Most know that Dr. Veronica Ivy is as determined to lay out the facts on trans inclusion in sports as she is to power through the high banks of a velodrome.
The first out transgender woman to win a Union Cycliste Internationale (UCI) masters world championship is known by many and seen as infamous by some as an athlete-activist.
The term “activist” is one the Canadian didn’t set out to describe herself.
“I went into this just wanting to race my bike. I never wanted to be this activist that I’ve become, but I feel like it was forced upon me,” she said. “I was getting the results and I had the skill set, and the platform to use for good.”
In a far-reaching interview on this week’s edition of The Trans Sporter Room, Ivy discussed navigating the media crush through UCI world titles in the match sprints in 2018 and 2019.
“It was the first time I was really in the zone and just focused on racing,” she said as she recalled UCI worlds in Los Angeles in 2018. “It was pure. It was perfect. It was the best way to win a championship.”
“I didn’t get to celebrate the championship for an entire week afterward. It was wall-to-wall interviews.”
The backlash intensified the following year. 2019 UCI World Masters was in Manchester, England, at the ascendency of the anti-trans sentiment that now defines Great Britain for some. In the middle of defending her title, Ivy was the subject to a high level of media scrutiny.
At one point, she put out a point-by-point press release to counter allegations by those calling for cycling’s world governing body to disqualify her.
In the match sprint final Ivy defeated American Dawn Orwick to earn a second consecutive world title. Her victory lap featured a small trans flag waving aloft.
Transphobic people, especially in certain media outlets, sought to make Ivy their object lesson. While teaching as a professor at College of Charleston (S.C.), she found death threats amongst her mail. She has engaged with all comers from Breitbart to Abigail Shirer, whom Ivy meet face-to-face and faced down during a 2019 discussion broadcasted by Fox Nation.
She’s put a greater emphasis on caring for herself since then. She noted she became more selective on interview requests. In 2020, Ivy left a professor’s position in the U.S. that had grown acrimonious to move back, or “escape” as she put it, to her native Canada.
The mix of dealing with working in a country that has a number of states considering and passing anti-trans legislation, inner evaluation, and seeing signs of mental fatigue and burnout, prompted a change in priorities.
“My well-being comes first, then training, then social justice stuff,” she emphasized. “I have to be healthy first to do the things I care about. I really care about the athlete aspect of my life and I care about the advocacy and activism, but if you you burn out your own well-being, you can’t do the other stuff.”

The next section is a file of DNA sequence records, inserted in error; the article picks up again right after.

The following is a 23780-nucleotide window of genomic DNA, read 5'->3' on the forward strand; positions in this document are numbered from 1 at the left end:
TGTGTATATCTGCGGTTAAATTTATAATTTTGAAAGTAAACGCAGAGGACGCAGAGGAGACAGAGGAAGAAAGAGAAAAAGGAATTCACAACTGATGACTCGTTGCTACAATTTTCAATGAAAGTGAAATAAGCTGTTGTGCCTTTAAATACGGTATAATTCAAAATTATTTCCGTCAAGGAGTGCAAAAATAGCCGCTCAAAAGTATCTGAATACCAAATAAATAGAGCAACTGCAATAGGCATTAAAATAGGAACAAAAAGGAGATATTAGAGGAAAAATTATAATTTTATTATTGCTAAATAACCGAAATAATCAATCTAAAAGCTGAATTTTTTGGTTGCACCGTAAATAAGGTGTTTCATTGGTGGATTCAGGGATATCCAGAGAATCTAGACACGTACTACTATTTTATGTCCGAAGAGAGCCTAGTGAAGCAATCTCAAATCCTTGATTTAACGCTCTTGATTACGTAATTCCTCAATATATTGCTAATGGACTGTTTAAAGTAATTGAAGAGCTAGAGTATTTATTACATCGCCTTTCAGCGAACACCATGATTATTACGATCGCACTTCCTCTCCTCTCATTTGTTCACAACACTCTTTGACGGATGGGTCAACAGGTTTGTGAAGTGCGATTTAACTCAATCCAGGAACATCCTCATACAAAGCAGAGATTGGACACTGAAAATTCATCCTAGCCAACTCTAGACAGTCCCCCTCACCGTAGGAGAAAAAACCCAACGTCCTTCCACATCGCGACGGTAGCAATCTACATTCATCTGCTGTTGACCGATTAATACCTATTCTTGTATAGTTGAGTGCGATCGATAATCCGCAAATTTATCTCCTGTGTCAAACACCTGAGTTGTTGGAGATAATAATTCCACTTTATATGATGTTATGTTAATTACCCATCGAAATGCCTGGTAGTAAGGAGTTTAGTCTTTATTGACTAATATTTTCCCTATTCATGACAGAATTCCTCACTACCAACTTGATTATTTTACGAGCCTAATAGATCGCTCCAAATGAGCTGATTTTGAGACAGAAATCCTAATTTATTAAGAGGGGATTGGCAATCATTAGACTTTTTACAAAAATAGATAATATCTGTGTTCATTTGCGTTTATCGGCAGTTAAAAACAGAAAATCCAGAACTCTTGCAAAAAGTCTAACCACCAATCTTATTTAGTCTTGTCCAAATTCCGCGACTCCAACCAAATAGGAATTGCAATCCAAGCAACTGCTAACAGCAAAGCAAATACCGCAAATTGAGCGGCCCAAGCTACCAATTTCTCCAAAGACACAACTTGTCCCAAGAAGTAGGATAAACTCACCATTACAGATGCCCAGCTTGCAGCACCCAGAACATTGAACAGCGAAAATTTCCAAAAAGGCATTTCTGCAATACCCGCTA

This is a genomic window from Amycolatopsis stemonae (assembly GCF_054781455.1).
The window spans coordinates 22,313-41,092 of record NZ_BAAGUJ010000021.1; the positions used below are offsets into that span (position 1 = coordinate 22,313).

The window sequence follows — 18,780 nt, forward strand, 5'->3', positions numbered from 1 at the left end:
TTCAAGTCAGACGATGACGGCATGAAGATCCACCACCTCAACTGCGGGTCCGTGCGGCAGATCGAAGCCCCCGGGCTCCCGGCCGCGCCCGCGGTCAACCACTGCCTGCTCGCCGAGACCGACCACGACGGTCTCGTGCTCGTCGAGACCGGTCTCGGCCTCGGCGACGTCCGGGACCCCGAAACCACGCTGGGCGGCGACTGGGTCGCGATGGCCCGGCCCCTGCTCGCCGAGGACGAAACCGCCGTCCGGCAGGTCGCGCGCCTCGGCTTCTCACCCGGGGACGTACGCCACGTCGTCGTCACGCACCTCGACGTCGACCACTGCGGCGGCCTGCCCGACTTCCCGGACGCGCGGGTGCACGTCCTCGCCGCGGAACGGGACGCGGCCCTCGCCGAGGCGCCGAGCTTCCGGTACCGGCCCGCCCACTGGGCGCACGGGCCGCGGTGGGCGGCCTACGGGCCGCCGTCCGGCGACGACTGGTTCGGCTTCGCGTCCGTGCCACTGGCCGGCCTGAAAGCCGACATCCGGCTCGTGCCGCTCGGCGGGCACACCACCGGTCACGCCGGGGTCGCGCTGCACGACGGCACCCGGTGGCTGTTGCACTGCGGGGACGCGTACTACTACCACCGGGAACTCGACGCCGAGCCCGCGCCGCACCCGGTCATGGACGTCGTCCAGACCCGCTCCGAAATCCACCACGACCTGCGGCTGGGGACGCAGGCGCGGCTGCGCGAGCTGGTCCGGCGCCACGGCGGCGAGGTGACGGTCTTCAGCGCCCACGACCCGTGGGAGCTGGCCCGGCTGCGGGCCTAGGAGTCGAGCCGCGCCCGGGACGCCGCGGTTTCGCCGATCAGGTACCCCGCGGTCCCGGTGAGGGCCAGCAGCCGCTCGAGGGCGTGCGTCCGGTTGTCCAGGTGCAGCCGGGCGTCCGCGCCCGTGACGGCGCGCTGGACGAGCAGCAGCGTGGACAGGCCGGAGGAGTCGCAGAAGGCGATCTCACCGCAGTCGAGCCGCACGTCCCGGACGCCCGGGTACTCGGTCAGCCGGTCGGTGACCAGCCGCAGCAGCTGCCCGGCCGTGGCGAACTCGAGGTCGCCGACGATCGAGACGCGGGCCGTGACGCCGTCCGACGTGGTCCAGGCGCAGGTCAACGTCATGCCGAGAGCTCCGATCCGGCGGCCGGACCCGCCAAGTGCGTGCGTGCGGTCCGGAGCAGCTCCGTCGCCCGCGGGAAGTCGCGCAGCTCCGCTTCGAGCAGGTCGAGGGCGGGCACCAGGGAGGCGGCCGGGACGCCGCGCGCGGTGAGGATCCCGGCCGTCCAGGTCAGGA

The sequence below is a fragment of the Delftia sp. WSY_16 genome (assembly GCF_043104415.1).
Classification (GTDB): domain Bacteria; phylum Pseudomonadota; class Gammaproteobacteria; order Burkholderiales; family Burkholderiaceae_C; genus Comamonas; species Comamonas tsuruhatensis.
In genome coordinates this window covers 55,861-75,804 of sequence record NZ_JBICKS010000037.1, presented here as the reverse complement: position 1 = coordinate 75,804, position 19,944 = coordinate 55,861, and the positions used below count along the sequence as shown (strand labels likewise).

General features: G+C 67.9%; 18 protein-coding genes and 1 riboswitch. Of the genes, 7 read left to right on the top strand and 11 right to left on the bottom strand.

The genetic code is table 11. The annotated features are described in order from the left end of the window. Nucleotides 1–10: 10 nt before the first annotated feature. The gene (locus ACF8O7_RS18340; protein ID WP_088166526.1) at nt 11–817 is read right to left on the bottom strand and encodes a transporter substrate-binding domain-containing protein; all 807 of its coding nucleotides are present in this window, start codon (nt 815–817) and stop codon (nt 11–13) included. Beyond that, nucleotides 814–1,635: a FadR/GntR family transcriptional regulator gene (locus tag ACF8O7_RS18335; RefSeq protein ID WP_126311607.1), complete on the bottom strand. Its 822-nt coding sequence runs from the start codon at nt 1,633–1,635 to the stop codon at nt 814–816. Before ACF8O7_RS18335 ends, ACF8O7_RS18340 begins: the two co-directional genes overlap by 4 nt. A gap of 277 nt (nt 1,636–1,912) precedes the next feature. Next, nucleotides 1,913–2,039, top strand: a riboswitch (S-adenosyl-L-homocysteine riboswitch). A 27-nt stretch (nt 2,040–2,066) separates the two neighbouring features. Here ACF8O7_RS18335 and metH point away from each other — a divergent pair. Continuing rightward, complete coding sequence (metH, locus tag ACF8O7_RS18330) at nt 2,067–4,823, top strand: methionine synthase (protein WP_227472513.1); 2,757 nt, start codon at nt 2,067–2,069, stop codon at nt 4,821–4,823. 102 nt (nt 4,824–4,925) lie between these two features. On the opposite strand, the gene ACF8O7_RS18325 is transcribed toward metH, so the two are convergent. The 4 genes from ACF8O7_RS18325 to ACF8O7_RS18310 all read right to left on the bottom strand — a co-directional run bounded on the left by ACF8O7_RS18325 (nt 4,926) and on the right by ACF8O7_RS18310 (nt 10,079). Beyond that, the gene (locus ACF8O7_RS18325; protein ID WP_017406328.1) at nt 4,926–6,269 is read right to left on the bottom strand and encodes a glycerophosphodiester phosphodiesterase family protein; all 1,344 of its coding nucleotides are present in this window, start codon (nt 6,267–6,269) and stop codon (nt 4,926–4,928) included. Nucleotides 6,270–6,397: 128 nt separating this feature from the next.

Ivy is working as a diversity and inclusion instruction consultant these days. She’s also in training to prepare for UCI World Masters Championships, returning after a 2-year hiatus due to COVID, later this year. She’s also kept a finger on the pulse of the trans inclusion debate in sports.
“It is amazing that she performed as well as she did given the circumstances,” Ivy noted. “I think she is doing everything right. If she chooses to use her platform? It is powerful, but it is fraught.”
She was highly critical of the actions of the NCAA, who scrapped a trans inclusion policy that had been in place for a decade for a mid-season overhaul that the organization later reconsidered.
Many, including Ivy, said the NCAA’s sudden u-turn was a response to pressure against Thomas competing.
“They have had a decent transgender policy for a decade,” she said. “They developed the most progressive policy in the world at that time. When a transgender woman gets close to the door they throw it all out. It is the most cowardly thing I have ever seen.”
Away from preparing to compete and continuing to make an impact, Ivy says she’s in a happier place internally. She also notes that the boost she gets from other trans people rooting for her keeps her going.
“You ask me where I get my trans joy,” she continued. “It comes from trans people messaging me, out of the blue, saying ‘I saw you win a race and that inspired me to go to the gym for the first time’ or to get back on the bike. Those messages of support are my trans joy.”
Dr. Veronica Ivy is a person we’ve wanted to beam up for a long time. Her observations on number of issues, including being a part of process of building the IOC’s new inclusion framework, were worth the wait!
Check out the full interview on the latest edition of The Trans Sporter Room now available on Megaphone, Spotify, Google Podcasts, Apple podcasts, and many other platforms for Outsports podcasts as well.